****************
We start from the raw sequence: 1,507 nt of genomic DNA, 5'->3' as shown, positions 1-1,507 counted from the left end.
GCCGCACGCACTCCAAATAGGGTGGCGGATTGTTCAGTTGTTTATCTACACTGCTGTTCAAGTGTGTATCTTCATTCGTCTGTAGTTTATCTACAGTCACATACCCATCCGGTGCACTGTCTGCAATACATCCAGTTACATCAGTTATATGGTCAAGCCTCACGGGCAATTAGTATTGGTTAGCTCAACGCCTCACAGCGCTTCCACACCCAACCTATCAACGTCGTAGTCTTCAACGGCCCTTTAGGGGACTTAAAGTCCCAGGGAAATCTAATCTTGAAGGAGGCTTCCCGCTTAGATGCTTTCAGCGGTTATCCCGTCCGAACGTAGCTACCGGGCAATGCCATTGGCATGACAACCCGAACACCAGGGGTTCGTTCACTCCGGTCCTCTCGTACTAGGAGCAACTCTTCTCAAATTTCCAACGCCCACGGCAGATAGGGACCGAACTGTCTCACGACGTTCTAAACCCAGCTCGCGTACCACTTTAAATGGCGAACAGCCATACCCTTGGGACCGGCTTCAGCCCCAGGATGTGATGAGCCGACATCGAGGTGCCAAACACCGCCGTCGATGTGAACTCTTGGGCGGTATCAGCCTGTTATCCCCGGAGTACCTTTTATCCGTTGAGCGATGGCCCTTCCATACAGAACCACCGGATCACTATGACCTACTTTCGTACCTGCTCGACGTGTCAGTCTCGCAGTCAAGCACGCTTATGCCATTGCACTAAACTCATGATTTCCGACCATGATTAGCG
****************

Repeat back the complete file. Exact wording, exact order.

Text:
We start from the raw sequence: 1,507 nt of genomic DNA, 5'->3' as shown, positions 1-1,507 counted from the left end.
GCCGCACGCACTCCAAATAGGGTGGCGGATTGTTCAGTTGTTTATCTACACTGCTGTTCAAGTGTGTATCTTCATTCGTCTGTAGTTTATCTACAGTCACATACCCATCCGGTGCACTGTCTGCAATACATCCAGTTACATCAGTTATATGGTCAAGCCTCACGGGCAATTAGTATTGGTTAGCTCAACGCCTCACAGCGCTTCCACACCCAACCTATCAACGTCGTAGTCTTCAACGGCCCTTTAGGGGACTTAAAGTCCCAGGGAAATCTAATCTTGAAGGAGGCTTCCCGCTTAGATGCTTTCAGCGGTTATCCCGTCCGAACGTAGCTACCGGGCAATGCCATTGGCATGACAACCCGAACACCAGGGGTTCGTTCACTCCGGTCCTCTCGTACTAGGAGCAACTCTTCTCAAATTTCCAACGCCCACGGCAGATAGGGACCGAACTGTCTCACGACGTTCTAAACCCAGCTCGCGTACCACTTTAAATGGCGAACAGCCATACCCTTGGGACCGGCTTCAGCCCCAGGATGTGATGAGCCGACATCGAGGTGCCAAACACCGCCGTCGATGTGAACTCTTGGGCGGTATCAGCCTGTTATCCCCGGAGTACCTTTTATCCGTTGAGCGATGGCCCTTCCATACAGAACCACCGGATCACTATGACCTACTTTCGTACCTGCTCGACGTGTCAGTCTCGCAGTCAAGCACGCTTATGCCATTGCACTAAACTCATGATTTCCGACCATGATTAGCG